Research during the past two years into the triaxial borehole seismic method of fracture azimuth estimation has led to the development of new data processing and analysis procedures. Applications of these techniques to data acquired in a variety of treatment zones and under a variety of treatment conditions have successfully yielded precise estimates of seismic polarization planes which exist in the microseismic data. Methods have also planes which exist in the microseismic data. Methods have also been developed, or are being developed, to unambiguously relate the polarization planes to real fractures in the earth. In addition, polarization planes to real fractures in the earth. In addition, an advanced system of instrumentation has been developed and tested to simultaneously acquire bottom-hole pressure, micro-seismicity and temperature data in the treatment well.
It has been shown by Smith that in order to optimize recovery from tight gas sand reservoirs it is important to have accurate data about the azimuths of the deeply penetrating hydraulic fractures created to stimulate production from individual wells. Similarly, Lacy has stressed the value of fracture azimuth information in the selection of optimum well sites for waterflooding and enhanced oil recovery operations. Research during the last decade led to the identification of a number of techniques which had the potential for providing reliable estimates of hydraulic fracture azimuth. These included both predictive, as well as deterministic methods. The predictive methods, such as an elastic strain recovery, differential strain curve analysis and wellbore breakout or ellipticity analyses yield estimates of the orientation of the principal stresses which, in turn, can be related to the fracture azimuth, given the assumption that the hydraulic fracture will lie in the plane normal to the minimum principal stress axis. The deterministic methods, such as the analysis of treatment induced earth tilt and microseismicity provide estimates of the azimuth of the fracture created by the stimulation process.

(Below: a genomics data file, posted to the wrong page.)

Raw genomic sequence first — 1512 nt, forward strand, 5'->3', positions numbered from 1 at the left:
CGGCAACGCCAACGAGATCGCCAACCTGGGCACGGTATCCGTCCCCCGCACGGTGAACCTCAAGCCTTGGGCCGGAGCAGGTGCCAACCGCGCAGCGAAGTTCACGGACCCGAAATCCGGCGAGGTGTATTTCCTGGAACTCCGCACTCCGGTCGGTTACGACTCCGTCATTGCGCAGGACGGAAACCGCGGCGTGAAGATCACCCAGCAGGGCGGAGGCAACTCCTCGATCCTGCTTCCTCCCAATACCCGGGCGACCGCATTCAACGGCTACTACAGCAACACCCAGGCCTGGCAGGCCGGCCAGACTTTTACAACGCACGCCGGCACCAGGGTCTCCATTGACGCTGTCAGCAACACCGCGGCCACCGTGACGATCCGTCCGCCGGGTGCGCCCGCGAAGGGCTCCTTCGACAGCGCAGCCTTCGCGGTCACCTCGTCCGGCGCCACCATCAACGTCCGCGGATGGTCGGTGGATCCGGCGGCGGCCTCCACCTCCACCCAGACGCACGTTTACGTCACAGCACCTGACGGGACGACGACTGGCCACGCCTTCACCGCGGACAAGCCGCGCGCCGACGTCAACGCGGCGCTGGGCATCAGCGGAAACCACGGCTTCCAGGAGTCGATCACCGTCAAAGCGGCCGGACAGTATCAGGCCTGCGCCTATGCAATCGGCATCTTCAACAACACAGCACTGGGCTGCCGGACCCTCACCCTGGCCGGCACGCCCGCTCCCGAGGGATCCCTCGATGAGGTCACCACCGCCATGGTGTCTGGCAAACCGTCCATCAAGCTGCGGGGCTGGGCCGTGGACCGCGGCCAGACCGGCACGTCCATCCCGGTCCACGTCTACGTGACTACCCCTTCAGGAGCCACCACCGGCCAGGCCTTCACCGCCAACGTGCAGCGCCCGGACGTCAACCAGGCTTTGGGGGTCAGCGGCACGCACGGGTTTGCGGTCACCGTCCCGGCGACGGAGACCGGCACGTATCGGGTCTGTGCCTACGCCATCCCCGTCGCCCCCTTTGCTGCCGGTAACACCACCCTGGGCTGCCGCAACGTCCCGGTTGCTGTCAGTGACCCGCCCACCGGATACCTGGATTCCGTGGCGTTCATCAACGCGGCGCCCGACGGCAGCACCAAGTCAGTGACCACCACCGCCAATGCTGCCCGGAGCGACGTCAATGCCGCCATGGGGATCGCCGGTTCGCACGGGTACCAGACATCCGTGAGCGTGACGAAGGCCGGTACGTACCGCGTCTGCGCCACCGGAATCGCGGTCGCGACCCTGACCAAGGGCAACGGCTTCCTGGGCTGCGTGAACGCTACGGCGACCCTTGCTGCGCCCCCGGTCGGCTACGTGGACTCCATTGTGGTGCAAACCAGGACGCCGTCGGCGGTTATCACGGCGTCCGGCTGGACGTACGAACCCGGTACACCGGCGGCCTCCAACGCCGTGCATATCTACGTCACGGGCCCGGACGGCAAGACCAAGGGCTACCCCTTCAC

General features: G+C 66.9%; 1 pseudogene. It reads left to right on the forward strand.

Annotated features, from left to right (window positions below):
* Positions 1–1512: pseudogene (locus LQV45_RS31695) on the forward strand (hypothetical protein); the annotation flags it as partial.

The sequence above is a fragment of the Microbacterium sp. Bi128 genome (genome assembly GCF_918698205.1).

In early 1983, the Gas Research Institute initiated a comprehensive program to reduce the cost of gas produced from tight sand reservoirs. A key objective of this program is to significantly improve the cost effectiveness of hydraulic fracturing treatments as they are used to stimulate production from tight sand formations. In order to reach this objective, the need for reliable fracture diagnostic information was recognized. After an assessment of the existing technological base, the triaxial borehole seismic method was one of the technologies identified as having the potential for providing the desired fracture diagnostic information and was targeted for further research and development. A brief description of this method, as it has been practiced in the past, as well as a summary of the advances in the state of the art past, as well as a summary of the advances in the state of the art resulting from recent research, are contained in the following paragraphs. paragraphs. PREVIOUS EXPERIENCE PREVIOUS EXPERIENCE Research at Los Alamos National Laboratories in the mid-1970's associated with the Fenton Hill "Hot Dry Rock" experiment demonstrated that the creation of a hydraulic fracture stimulates weak microseismic activity. As depicted in figure 1, the sources of this activity have been found to occur randomly within a relatively narrow seam of rock which encloses the fracture. Thus, estimation of the spatial distribution of the microseismic sources can provide an approximate map of the hydraulic fracture.